Wednesday, November 04, 2009

In New Jersey, Not What You've Been Told

Given the adulation on MSNBC and progressive blogs, it appears mandatory to worship at the altar of Nate Silver.

The proprietor of fivethirtyeight.com does very good work analyzing elections, both before and after. Usually. Unfortunately, he writes this morning:

Obama approval was actually pretty strong in New Jersey, at 57 percent, but 27 percent of those who approved of Obama nevertheless voted for someone other than Corzine. This one really does appear to be mostly about Corzine being an unappealing candidate, as the Democrats look like they'll lose just one or two seats in the state legislature in Trenton. Corzine compounded his problems by staying negative until the bitter end of the campaign rather than rounding out his portfolio after having closed the margin with Christie.

On the plus side: Nate properly refers to "Obama approval" as "actually pretty strong in New Jersey," rather than the common portrayal of Obama's support in the state as very strong. But claiming "Corzine compounded his problems by staying negative until the bitter end of the campaign rather than rounding out his portfolio after having closed the margin with Christie," betrays a superficial understanding of this gubernatorial election.

In at least one part of the state, the southern portion, most of the incumbent's commercials in the closing weeks of the campaign were very positive. This was a hard sell, given that New Jerseyans already knew Mr. Corzine from his stint as U.S. Senator and Governor, and had concluded that he is not the warm and fuzzy fellow the ads tried to portray him as.

It's easy to understand Silver's impression of Corzine as having remained "negative until the bitter end of the campaign." Most of the national response to this campaign was formed over the ad run by the Corzine camp showing Chris Christie as is-rather rotund- and contending he "throws his weight around." This was undoubtedly a negative commercial, and of more interest to the national media than the theme of Chris Christie's late commercial blitz, falsely charging that his Democratic opponent had come out for tax increases. It is uncomfortable for so many of the journalistic elite to admit, but negative campaigning works, and it worked here for the challenger.

The media assured its audience during the latter half of the campaign that voters are shocked, shocked that an incumbent governor is accusing the challenger of undue influence. Less was made of the reason for the claim, Mr. Christie's penchant for driving poorly (surely a pardonable offense) and then making sure the police officer who stopped him was well aware of his position as U.S. Attorney (not so benign). Nor was it widely reported that Christie, during the election campaign, suddenly questioned the police report from one of the incidents. Nor that Christie flaunted the law by engaging in politics while serving as U.S. Attorney. Nor that he is the king of no-bid contracts and political cronyism (video of the unethical, negative, dishonest candidate/governor-elect below).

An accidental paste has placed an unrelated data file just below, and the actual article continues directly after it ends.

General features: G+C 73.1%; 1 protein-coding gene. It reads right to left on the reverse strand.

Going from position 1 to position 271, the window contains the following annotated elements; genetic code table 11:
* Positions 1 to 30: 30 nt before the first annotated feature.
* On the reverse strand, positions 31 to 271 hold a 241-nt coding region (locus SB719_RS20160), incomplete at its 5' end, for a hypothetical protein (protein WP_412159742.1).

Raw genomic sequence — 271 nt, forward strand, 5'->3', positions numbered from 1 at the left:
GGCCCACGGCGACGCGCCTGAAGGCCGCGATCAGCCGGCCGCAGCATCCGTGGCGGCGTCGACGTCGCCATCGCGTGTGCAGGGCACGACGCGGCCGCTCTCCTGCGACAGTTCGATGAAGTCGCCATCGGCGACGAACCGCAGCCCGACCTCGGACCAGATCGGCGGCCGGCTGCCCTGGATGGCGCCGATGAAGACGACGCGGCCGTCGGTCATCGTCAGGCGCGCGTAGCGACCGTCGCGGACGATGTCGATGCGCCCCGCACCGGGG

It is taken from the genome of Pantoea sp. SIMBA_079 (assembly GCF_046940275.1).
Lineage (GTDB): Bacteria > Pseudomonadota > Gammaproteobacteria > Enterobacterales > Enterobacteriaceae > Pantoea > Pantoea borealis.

History is written by the victors, it is held. Reporting this morning on the Republican's victory, The Washington Post continued the pre-election theme, however misleading, of Corzine running a negative campaign while Christie was positive. The media, clearly, found in Chris Christie a Republican they could applaud- one who would never question powerful financial interests, but sophisticated enough, in its view, to downplay his opposition to gay and abortion rights.

The strategy proved successful, aided by a great and ever-more powerful American institution, professional sports. The New Jersey electorate already had formed an opinion, mostly negative, of its incumbent governor. It was Corzine's task to draw sufficient attention to the gubernatorial race for voters to form a more negative view of Chris Christie. This had been occuring, as Christie's negatives rose dramatically during the race.

But then entered postseason baseball, in which the New York Yankees, playing just beyond the northeastern border of the state, and the Philadelphia Phillies, playing just beyond the southwestern border of the state, featured prominently. This has been followed by the World Series, in which the two teams are featured more prominently. Most New Jerseyans (not only baseball fans) have had a rooting interest in the outcome. Not surprisingly, far more attention has been showered on their pennant drive, and now their matchup, than on any political contest in the state.

The impact would not have been as severe had there been one issue that could draw the attention of voters from baseball. But, alas, the main issue was property taxes, a perennial problem in New Jersey and issue in its politics, and the environment was custom-made for a challenger who offered few specifics about policy.

With the relatively quiet election season in N.J., and no cutting-edge difference between the two candidates capturing the attention of its voters , the major issue driving the votes of independents, which Christie won decisively, was the state of the state- and of the country. Voters may not know the details, and may not be ideologically driven, but they do know this: Democrats control Trenton and Washington, D.C.- and things are not good. For many people, in an election featuring the media's definition of a "good" Republican, that was enough.



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